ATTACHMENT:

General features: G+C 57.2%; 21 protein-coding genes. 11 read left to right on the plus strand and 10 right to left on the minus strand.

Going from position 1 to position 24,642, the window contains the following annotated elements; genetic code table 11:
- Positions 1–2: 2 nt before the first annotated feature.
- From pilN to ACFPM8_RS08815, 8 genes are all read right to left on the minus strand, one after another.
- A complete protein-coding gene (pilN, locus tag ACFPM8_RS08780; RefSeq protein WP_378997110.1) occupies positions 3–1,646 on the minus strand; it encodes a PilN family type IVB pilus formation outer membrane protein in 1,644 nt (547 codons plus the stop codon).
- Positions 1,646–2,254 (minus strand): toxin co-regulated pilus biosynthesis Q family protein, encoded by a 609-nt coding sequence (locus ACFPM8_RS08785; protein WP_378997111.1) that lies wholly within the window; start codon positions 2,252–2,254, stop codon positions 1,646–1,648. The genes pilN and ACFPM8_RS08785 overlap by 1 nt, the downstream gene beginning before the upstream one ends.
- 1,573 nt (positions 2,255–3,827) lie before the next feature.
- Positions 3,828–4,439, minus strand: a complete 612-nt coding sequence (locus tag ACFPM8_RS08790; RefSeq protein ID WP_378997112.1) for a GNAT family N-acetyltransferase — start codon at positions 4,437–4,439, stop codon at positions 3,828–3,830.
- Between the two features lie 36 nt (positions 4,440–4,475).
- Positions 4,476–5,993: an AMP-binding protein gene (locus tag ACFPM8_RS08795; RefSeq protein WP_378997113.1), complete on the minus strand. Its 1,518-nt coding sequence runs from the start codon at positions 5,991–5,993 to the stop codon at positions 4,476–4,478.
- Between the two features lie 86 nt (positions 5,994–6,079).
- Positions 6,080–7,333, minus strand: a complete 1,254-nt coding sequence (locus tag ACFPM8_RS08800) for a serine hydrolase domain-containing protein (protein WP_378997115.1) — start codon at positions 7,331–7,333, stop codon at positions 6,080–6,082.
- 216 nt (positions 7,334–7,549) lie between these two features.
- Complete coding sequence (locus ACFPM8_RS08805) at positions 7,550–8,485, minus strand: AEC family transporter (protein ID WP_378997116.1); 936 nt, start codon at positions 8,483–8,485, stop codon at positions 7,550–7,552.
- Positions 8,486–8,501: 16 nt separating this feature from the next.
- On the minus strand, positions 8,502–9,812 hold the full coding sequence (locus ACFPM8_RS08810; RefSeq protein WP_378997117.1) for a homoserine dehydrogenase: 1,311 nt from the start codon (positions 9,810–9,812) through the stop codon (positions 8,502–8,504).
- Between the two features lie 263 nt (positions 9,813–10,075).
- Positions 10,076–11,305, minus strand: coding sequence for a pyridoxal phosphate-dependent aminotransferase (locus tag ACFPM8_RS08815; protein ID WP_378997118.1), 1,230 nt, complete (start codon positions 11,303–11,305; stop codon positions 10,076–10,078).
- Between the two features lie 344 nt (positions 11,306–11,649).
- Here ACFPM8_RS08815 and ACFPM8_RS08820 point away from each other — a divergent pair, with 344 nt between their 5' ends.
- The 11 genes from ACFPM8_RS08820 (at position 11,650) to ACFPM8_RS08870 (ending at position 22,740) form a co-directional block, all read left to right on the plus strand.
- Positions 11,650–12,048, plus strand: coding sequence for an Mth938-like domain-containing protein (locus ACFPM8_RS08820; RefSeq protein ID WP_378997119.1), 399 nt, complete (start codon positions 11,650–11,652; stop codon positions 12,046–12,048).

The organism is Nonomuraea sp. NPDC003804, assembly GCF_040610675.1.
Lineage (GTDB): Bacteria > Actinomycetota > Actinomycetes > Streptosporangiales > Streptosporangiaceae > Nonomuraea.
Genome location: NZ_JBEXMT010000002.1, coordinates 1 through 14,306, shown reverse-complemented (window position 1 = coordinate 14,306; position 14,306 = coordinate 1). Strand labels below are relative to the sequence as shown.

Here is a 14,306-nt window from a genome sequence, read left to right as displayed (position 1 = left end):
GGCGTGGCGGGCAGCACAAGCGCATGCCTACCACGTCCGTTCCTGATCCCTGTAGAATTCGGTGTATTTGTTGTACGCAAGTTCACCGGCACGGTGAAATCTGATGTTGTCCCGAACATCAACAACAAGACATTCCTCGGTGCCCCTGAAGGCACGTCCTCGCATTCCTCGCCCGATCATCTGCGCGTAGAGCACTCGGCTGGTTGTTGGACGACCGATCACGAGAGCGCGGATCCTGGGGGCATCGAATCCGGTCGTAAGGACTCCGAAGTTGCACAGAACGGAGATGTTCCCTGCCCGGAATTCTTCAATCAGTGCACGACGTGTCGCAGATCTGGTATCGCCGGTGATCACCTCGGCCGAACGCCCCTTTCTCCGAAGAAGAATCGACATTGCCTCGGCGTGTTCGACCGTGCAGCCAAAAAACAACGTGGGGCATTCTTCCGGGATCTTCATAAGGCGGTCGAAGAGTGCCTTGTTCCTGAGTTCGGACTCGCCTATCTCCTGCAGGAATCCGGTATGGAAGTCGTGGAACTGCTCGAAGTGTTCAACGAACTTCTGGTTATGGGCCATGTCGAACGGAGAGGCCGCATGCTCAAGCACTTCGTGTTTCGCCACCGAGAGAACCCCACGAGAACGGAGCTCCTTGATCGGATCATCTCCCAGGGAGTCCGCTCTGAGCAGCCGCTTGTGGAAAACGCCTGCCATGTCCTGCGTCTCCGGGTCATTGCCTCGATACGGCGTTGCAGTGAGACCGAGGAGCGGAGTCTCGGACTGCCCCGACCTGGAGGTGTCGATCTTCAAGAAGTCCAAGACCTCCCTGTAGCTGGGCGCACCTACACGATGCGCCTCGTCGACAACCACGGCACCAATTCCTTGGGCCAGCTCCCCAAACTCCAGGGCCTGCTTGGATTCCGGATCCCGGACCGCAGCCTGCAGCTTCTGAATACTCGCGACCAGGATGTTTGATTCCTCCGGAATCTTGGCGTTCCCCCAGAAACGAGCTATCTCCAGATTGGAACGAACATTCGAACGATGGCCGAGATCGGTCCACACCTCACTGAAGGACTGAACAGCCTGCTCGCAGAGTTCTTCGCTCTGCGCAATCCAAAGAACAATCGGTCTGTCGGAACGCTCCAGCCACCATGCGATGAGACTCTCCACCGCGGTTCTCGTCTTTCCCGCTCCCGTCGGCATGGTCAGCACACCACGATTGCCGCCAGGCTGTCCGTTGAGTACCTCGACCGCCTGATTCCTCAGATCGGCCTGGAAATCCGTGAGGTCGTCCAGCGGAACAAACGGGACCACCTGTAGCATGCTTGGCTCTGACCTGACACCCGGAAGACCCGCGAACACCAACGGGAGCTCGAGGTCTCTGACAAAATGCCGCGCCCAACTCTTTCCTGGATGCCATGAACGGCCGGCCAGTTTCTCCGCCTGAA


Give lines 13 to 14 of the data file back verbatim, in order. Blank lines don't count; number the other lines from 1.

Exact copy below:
- 216 nt (positions 7,334–7,549) lie between these two features.
- Complete coding sequence (locus ACFPM8_RS08805) at positions 7,550–8,485, minus strand: AEC family transporter (protein ID WP_378997116.1); 936 nt, start codon at positions 8,483–8,485, stop codon at positions 7,550–7,552.